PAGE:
When you work in a metal fabrication industry, hydraulic machines and centrifugal pumps are standard operating equipment. Unfortunately, they can also be a source of budget fatigue due to costly repairs from operating mistakes. If you're spending more than you've planned to keep your hydraulic systems running or you're facing downtime on your production lines, there are a few things that you should know. Here are some tips to help you minimize the strain on your centrifugal pumps to help you maintain hydraulic pressure without facing costly repairs.
Don't Use Valves To Throttle Flow
When your pumps are too large for the hydraulic system they're regulating, you may find that you have excessive fluid flow through the system. If your engineers have opted for using valves on the discharge side of your centrifugal pumps to throttle back that flow in an effort to regulate your production speeds, you'll want to step in right away. Throttling flow this way can lead to erosion inside the pump, because the pump is still trying to produce the same flow and things are backing up inside. Over time, this can cause bearing and seal failures, which will cost you significantly in repairs and downtime.
Instead of risking unplanned downtime in your production schedule and the costly repairs that come with it, take some time to evaluate each of your pumps to be sure that they are sized appropriately for your manufacturing line. When the pump's output rate is ideal for your operation, you won't need to install valves in an attempt to slow things down. While the new pump purchases may cost you some up front, that investment could save you significantly over time.
Don't Dismiss Power Cycling
If you notice that your centrifugal pumps are turning on and off repeatedly and frequently during a busy production run, that's a process known as power cycling. This can be damaging to the pump because it causes wear and tear on the motor. In addition, since the motor inside the pump requires a surge of power on the initial startup, it can waste electricity. When pumps start power cycling, it's time to have them serviced or replaced.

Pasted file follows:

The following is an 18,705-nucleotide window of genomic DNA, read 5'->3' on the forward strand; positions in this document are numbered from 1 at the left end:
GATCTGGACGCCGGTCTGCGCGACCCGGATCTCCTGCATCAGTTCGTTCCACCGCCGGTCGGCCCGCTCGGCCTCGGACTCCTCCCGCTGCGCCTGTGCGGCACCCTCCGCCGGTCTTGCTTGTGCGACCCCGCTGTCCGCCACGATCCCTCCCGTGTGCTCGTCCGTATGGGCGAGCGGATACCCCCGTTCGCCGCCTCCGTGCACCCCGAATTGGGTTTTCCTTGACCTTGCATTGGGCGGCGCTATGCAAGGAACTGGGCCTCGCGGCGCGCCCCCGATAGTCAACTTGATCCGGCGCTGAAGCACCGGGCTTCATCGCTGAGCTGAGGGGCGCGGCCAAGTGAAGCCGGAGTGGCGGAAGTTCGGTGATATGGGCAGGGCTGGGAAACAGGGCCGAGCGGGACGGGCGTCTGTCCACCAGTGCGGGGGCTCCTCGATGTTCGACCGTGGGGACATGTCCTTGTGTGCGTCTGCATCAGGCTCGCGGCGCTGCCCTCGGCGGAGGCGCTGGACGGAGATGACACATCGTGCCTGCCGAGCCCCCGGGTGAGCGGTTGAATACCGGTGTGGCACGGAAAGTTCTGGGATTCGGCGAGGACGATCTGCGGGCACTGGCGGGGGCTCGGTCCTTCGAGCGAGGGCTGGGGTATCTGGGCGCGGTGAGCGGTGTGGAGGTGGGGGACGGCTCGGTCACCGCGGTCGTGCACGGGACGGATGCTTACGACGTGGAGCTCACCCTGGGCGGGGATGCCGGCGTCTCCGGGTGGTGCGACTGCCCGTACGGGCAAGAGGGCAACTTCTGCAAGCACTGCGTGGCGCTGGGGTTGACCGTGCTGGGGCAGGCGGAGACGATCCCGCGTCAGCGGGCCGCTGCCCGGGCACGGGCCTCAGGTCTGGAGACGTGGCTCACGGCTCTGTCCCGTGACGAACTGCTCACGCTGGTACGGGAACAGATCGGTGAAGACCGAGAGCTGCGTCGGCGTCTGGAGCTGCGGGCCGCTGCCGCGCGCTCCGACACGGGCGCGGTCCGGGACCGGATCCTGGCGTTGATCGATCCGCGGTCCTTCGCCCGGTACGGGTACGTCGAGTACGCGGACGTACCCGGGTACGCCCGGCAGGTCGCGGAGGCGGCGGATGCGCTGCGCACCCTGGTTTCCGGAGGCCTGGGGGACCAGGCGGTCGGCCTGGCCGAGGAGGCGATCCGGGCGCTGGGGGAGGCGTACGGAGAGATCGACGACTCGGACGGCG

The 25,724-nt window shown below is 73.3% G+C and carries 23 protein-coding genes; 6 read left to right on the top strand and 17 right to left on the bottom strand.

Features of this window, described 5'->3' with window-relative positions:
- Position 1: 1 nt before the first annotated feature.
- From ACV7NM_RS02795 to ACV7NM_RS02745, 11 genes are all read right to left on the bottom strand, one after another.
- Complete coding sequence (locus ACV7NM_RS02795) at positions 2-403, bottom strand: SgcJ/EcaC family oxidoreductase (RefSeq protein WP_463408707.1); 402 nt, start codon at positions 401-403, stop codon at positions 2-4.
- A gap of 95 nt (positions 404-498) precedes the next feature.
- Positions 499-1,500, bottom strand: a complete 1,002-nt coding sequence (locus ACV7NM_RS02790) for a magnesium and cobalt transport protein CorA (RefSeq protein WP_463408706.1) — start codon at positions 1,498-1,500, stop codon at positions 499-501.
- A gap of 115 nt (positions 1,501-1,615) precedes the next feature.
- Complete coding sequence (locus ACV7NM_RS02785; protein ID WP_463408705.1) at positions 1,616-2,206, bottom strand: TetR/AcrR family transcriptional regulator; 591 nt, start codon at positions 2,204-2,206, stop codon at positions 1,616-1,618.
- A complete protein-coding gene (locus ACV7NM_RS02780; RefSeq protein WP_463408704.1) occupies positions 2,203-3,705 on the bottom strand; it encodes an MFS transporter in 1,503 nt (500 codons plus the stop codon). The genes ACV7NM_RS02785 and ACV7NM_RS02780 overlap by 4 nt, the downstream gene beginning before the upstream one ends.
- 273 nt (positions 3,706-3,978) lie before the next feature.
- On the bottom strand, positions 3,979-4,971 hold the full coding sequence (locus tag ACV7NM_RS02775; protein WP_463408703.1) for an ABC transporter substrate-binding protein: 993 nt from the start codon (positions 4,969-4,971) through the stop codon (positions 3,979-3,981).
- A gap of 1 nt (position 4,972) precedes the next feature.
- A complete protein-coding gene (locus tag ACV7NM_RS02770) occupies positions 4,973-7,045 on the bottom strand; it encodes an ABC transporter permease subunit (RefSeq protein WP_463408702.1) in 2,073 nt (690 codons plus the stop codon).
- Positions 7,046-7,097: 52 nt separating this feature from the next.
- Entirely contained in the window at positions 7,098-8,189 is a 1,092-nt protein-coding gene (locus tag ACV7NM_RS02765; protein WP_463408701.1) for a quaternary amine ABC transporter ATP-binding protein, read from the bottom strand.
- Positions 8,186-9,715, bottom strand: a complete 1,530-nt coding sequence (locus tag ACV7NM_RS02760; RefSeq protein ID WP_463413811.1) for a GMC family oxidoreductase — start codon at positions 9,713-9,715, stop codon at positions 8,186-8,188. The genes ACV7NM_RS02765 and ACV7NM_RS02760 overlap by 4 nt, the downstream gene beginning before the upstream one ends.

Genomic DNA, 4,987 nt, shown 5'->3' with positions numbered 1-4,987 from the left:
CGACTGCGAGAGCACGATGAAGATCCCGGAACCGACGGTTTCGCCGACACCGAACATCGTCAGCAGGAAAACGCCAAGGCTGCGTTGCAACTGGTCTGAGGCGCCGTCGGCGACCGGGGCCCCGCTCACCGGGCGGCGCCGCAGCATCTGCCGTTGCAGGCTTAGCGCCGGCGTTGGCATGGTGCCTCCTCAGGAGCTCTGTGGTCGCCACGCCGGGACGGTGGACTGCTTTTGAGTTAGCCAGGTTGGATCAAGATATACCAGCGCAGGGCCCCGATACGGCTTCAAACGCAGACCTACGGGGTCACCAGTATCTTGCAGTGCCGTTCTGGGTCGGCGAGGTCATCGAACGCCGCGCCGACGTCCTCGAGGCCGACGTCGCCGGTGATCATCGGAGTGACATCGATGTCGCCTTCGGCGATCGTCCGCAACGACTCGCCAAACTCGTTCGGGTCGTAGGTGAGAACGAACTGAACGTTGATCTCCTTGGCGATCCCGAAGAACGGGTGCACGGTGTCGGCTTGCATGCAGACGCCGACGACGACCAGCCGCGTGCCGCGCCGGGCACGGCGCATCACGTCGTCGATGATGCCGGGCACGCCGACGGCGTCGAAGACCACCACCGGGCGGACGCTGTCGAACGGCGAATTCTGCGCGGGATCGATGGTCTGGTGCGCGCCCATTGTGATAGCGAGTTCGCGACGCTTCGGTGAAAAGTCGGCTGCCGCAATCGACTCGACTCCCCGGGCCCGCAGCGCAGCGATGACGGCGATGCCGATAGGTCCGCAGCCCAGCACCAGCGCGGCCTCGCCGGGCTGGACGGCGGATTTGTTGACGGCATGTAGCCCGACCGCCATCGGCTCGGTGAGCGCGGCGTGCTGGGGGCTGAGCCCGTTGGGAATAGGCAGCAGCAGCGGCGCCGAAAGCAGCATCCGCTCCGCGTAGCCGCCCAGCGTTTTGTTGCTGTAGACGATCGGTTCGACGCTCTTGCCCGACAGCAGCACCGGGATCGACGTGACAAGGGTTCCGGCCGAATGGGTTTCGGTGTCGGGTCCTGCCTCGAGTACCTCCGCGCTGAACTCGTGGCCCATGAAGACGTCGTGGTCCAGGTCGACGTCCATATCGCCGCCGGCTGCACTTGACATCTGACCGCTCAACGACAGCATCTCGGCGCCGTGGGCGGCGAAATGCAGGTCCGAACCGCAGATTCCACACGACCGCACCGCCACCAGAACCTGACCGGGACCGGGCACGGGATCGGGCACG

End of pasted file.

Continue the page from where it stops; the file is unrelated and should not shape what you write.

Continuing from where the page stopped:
Be Attentive to Cavitation Signs
Production lines are inherently noisy, but if you listen to the pump and it's making excessive noises paired with significant vibration, that's a sign of cavitation. If you're not familiar, cavitation is the development of bubbles or air pockets in fluid, often caused by impellers and other moving components inside the motor. You'll want to address this early, because it can ultimately affect the accuracy of your gauges and other instruments in addition to weakening seals and risking other potential failures. You can avoid some of this risk with routine maintenance and inspections.
Always Monitor The Conditions In The System
Because there's always some degree of hydraulic pressure and consistent fluid flow behind your centrifugal pumps, it's important that you're monitoring the entire system during production cycles. If you operate your pumps on a system that isn't being monitored, you have no way to know when there's a problem inside either the pump or the system. This is an important consideration, because even subtle variations in the final product production can result in components that don't fit or won't work as intended. Make sure you always have gauges on the system to monitor the flow rates, pressure in the system and power in the pump. That way, you'll be able to identify problems as they begin simply by seeing the fluctuations in the readings.
Invest In Quality Parts For Your Pump Repairs
It's tempting to invest in nothing but aftermarket parts for your pump repairs. After all, most aftermarket parts are much more affordable than the OEM equivalents. Unfortunately, they don't always meet the same standards, so make sure that you know what you're getting when you buy repair parts. Whether you opt for OEM or aftermarket parts, focus on the quality of the components to ensure that you're getting something that will be worth the investment.
As you can see, there are many things you can do as a business owner to help reduce your inefficiencies and financial waste in your industrial operations. With these tips, you can keep your centrifugal pumps working at their best without risking spending more than you can realistically afford.